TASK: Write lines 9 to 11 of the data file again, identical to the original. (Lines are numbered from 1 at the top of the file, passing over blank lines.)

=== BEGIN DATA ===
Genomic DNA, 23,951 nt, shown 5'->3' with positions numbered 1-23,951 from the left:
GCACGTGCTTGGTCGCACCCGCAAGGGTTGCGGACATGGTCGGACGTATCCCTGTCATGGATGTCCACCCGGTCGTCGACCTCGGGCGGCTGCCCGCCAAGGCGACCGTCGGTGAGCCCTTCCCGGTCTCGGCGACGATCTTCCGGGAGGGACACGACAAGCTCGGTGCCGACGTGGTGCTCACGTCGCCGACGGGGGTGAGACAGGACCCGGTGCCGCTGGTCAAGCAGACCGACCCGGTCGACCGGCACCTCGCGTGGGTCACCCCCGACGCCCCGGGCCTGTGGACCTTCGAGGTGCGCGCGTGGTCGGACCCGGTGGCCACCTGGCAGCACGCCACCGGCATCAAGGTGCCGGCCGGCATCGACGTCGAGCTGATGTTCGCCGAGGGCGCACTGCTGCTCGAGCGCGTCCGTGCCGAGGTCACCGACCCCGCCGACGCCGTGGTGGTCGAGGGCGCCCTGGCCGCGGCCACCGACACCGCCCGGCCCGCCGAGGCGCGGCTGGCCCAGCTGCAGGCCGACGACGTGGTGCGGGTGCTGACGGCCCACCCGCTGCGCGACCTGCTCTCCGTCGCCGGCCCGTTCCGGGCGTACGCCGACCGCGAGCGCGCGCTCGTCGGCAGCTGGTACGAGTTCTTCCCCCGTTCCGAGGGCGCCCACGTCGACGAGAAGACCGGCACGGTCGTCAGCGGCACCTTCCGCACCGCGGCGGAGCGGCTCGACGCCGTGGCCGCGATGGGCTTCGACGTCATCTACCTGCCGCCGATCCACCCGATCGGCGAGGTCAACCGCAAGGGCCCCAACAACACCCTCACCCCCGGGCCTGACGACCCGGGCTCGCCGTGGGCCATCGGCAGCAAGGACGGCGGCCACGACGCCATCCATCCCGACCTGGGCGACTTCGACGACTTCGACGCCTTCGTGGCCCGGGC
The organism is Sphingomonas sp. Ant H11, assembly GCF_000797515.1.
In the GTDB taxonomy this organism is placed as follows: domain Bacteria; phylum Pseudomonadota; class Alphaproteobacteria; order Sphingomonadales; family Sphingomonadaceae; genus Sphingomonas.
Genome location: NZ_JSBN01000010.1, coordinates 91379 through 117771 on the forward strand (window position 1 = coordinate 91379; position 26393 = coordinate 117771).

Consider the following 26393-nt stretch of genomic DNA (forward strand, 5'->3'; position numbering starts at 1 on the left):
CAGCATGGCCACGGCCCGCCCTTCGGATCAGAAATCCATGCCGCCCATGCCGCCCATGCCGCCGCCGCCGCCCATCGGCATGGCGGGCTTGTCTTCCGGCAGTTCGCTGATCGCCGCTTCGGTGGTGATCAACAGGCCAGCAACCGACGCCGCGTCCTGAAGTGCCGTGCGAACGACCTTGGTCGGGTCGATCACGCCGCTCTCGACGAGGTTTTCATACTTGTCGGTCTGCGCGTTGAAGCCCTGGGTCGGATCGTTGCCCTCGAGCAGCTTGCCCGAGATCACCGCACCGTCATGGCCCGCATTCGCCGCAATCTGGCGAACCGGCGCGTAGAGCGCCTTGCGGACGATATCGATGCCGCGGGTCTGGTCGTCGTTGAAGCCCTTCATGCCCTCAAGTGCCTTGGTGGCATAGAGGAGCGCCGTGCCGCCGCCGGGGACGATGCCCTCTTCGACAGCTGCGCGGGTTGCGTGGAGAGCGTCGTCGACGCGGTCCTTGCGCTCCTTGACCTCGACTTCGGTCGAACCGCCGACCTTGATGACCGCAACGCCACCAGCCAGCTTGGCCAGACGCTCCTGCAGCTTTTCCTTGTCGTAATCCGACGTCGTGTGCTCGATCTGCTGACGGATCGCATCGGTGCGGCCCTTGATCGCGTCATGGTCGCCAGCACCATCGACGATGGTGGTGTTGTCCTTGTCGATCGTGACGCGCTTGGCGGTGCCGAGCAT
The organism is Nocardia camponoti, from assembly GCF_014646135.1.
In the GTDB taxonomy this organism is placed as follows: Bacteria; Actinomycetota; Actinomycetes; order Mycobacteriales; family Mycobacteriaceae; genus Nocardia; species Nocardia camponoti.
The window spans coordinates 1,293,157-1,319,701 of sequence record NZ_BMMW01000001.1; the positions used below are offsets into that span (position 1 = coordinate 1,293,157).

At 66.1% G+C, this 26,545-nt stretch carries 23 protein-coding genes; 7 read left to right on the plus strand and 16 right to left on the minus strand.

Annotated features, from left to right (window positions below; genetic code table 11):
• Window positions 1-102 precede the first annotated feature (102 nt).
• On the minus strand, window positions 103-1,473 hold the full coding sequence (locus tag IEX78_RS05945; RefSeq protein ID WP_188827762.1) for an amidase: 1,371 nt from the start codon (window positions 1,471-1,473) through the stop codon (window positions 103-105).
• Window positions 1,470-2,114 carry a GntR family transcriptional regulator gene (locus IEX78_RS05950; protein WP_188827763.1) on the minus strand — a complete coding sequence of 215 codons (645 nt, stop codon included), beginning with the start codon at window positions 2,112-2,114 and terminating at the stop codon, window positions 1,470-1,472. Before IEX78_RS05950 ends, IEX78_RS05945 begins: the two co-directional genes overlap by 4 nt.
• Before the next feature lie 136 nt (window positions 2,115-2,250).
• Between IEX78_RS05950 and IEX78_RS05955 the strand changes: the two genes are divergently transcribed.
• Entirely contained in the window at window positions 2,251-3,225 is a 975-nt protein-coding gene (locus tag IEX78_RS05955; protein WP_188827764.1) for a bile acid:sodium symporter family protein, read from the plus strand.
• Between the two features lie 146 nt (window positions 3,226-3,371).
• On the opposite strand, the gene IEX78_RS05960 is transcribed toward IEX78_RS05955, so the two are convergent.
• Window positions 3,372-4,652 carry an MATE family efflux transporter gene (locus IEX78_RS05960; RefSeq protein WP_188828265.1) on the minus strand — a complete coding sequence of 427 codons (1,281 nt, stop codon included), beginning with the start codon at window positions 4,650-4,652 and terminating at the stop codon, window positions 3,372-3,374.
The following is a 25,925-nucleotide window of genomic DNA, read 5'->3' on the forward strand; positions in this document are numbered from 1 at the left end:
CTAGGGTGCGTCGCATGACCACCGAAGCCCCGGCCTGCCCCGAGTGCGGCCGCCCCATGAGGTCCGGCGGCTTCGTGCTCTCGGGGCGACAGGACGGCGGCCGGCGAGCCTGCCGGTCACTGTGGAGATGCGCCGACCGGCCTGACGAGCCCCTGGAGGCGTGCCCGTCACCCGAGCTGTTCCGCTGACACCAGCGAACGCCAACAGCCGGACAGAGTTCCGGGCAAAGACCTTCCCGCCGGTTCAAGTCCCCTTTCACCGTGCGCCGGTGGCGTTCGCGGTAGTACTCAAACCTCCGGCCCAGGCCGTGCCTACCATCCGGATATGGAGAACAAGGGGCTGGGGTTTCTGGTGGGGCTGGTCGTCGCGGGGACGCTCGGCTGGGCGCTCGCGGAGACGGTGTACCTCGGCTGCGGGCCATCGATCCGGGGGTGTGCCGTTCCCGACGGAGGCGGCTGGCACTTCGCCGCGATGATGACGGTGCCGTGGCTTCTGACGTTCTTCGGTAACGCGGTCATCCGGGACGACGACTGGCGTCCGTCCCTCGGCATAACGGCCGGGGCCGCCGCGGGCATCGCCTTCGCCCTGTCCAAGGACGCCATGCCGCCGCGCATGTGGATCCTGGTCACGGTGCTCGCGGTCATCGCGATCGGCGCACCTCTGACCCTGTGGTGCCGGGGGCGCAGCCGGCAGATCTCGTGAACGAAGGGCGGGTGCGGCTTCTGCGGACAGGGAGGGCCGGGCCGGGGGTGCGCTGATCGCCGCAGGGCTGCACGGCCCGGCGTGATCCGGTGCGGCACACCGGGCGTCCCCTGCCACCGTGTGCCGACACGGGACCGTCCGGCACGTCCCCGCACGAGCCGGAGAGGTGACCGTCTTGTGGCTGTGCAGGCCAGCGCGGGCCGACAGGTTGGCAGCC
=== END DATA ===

In the GTDB taxonomy this organism is placed as follows: Bacteria; Actinomycetota; Actinomycetes; order Mycobacteriales; family Mycobacteriaceae; genus Nocardia; species Nocardia camponoti.
The window spans coordinates 1,293,157-1,319,701 of sequence record NZ_BMMW01000001.1; the positions used below are offsets into that span (position 1 = coordinate 1,293,157).

At 66.1% G+C, this 26,545-nt stretch carries 23 protein-coding genes; 7 read left to right on the plus strand and 16 right to left on the minus strand.